The next section of Ms. McClusky's presentation focused on the photographic documentation of King Ibrahim Njoya (1860-1933) of Cameroon and the commentary of lecturer and traveler (in the US 1886-87) Jacob C. Hazeley of Sierra Leone. The inclusion of these two men in her talk was to demonstrate that these two men "owned" their presentation of self in the larger world society and were not defined on camera or in books by a colonial message or point of view. These two men were a bridge to the emergence of the modern era of photography in various countries in Africa.

untitled 1959/1960 by Seydou Keita
Seydou Keita of Mali (1921-2001) was a brilliant photographer who came to prominence as Mali was transitioning from a French Colony to an independent state. His portraits of individuals and groups were remarkable for both their formal and intimate nature.

David Goldblatt (b.1930) of South Africa documented the toll of Apartheid on the lives of South Africans. The Goodman Gallery in New York represents him and fine examples of his work can be seen at their website.
Raymond Mhlaba, 1990
Goldblatt photographed people from all walks of life, black, white, coloured; oppressed and oppressor; anti-Apartheid activists and regime enforcers. Apartheid distorted the lives of all these people. Raymond Mhlaba (1920-2005) was a member of the ANC and one of the accused, with Nelson Mandela, at the Rivonia trials.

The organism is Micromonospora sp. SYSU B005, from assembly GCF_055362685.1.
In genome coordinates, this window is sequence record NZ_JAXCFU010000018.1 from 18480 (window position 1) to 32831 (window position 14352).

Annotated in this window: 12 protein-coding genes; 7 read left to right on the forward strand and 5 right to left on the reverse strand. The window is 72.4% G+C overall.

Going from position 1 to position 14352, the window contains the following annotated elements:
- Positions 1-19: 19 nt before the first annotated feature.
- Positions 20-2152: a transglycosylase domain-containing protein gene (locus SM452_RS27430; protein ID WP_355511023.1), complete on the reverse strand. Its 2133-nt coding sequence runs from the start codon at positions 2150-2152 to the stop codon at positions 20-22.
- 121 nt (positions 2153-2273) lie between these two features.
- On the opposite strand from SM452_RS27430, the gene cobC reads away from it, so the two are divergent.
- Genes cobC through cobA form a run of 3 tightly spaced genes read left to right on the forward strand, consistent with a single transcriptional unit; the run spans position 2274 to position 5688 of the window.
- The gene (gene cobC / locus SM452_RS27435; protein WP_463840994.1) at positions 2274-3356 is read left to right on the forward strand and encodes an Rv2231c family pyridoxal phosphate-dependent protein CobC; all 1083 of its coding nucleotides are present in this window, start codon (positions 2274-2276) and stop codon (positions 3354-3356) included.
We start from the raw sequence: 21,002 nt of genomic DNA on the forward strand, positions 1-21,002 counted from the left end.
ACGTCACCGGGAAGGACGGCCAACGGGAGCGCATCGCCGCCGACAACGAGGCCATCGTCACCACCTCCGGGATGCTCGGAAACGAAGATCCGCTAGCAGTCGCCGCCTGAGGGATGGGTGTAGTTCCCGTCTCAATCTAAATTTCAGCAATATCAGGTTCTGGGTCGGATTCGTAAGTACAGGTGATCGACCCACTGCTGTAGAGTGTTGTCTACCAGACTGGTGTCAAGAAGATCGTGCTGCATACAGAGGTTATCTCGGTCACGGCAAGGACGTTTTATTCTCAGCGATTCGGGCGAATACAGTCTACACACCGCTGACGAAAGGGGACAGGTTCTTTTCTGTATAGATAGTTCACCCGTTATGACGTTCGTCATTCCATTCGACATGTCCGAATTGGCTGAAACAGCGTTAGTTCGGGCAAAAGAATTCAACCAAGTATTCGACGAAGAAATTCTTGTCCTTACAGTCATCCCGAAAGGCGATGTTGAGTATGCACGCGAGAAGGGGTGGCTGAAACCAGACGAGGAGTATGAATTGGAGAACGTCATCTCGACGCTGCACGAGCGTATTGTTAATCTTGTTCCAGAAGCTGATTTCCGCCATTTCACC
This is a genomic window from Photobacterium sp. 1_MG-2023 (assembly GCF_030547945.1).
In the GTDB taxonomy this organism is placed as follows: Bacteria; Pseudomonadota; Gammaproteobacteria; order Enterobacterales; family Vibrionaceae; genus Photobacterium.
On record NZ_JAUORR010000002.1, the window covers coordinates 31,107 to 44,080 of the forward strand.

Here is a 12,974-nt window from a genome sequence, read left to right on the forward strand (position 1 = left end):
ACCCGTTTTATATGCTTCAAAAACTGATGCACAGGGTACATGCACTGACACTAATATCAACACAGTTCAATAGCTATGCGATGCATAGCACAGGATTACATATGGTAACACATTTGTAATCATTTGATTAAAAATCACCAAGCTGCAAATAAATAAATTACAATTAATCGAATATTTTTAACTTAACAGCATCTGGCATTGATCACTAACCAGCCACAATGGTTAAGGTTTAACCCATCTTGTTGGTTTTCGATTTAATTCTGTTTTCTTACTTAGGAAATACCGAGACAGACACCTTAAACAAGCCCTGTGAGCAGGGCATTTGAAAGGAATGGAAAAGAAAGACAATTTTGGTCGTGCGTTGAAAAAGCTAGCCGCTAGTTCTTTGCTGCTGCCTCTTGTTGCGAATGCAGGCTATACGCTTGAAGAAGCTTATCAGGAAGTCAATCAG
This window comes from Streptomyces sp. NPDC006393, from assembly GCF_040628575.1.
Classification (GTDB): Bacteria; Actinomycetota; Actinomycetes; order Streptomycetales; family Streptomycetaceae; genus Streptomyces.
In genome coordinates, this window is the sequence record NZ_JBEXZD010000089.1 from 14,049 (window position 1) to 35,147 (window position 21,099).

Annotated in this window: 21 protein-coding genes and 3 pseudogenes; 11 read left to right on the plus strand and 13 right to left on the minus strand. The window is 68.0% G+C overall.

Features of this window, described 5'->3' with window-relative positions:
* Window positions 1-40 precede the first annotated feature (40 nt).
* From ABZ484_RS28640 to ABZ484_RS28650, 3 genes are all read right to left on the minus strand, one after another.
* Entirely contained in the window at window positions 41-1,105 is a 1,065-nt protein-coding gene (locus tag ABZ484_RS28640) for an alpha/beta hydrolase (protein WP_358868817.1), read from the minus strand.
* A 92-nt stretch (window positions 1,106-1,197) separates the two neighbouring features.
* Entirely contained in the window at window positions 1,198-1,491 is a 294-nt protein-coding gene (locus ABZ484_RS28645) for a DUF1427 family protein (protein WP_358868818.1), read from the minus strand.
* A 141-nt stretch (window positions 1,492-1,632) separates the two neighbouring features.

Fabrice Monteiro (b.1972, Belgium) of Benin specializes in photojournalism, fashion photography, and portraiture.The two photographs below are from his Beauty and Fashion series. M.I.A. Gallery in Seattle carries his work.
from the Fashion series, Fabrice Monteiro

from the Beauty series, Fabrice Monteiro
                                   















George Osodi is a Nigerian photographer who has been documenting the effects of Nigeria's oil riches on people and the environment. From 2003 to 2007 he photographed the devastation in the Delta State. He reaches out to marginalized people, photographing them with the dignity we all deserve.

photo by Nandipha Mntambo
Nandipha Mntambo (b.1982 Swaziland) is a South African photographer, videographer, and sculptor. She has been focusing on the constraints and labels placed on female bodies and self-image.

And the last, but not least, photographer featured in Ms. McClusky's talk is Yinka Shonibare (b.1962), the British-Nigerian artist who delves into identity issues, colonial and post-colonial issues, and the effects/impacts of globalization.
Odile and Odette, Yinka Shonibare